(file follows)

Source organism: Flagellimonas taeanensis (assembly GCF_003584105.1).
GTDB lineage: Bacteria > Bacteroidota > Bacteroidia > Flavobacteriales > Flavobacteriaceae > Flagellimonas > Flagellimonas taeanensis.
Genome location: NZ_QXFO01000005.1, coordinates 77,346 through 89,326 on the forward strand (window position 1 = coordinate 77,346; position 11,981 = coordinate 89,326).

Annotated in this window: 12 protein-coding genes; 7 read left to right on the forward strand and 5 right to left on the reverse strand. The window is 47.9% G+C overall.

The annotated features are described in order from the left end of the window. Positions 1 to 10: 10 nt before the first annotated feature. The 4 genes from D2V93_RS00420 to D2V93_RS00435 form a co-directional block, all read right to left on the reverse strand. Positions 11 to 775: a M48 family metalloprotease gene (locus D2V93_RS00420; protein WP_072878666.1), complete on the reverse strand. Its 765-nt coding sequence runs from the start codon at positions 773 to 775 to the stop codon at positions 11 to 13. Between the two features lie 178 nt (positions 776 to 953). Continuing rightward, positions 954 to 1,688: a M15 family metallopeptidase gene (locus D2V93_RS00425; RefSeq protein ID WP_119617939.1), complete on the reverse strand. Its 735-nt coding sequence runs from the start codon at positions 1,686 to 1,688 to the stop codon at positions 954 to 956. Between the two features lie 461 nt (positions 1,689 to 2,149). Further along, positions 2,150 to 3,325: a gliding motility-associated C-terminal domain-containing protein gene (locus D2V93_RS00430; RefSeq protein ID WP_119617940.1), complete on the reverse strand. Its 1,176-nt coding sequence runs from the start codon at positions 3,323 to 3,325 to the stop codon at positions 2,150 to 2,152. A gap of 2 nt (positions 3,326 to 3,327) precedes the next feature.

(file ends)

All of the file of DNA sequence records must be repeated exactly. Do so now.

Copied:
Source organism: Flagellimonas taeanensis (assembly GCF_003584105.1).
GTDB lineage: Bacteria > Bacteroidota > Bacteroidia > Flavobacteriales > Flavobacteriaceae > Flagellimonas > Flagellimonas taeanensis.
Genome location: NZ_QXFO01000005.1, coordinates 77,346 through 89,326 on the forward strand (window position 1 = coordinate 77,346; position 11,981 = coordinate 89,326).

Annotated in this window: 12 protein-coding genes; 7 read left to right on the forward strand and 5 right to left on the reverse strand. The window is 47.9% G+C overall.

The annotated features are described in order from the left end of the window. Positions 1 to 10: 10 nt before the first annotated feature. The 4 genes from D2V93_RS00420 to D2V93_RS00435 form a co-directional block, all read right to left on the reverse strand. Positions 11 to 775: a M48 family metalloprotease gene (locus D2V93_RS00420; protein WP_072878666.1), complete on the reverse strand. Its 765-nt coding sequence runs from the start codon at positions 773 to 775 to the stop codon at positions 11 to 13. Between the two features lie 178 nt (positions 776 to 953). Continuing rightward, positions 954 to 1,688: a M15 family metallopeptidase gene (locus D2V93_RS00425; RefSeq protein ID WP_119617939.1), complete on the reverse strand. Its 735-nt coding sequence runs from the start codon at positions 1,686 to 1,688 to the stop codon at positions 954 to 956. Between the two features lie 461 nt (positions 1,689 to 2,149). Further along, positions 2,150 to 3,325: a gliding motility-associated C-terminal domain-containing protein gene (locus D2V93_RS00430; RefSeq protein ID WP_119617940.1), complete on the reverse strand. Its 1,176-nt coding sequence runs from the start codon at positions 3,323 to 3,325 to the stop codon at positions 2,150 to 2,152. A gap of 2 nt (positions 3,326 to 3,327) precedes the next feature.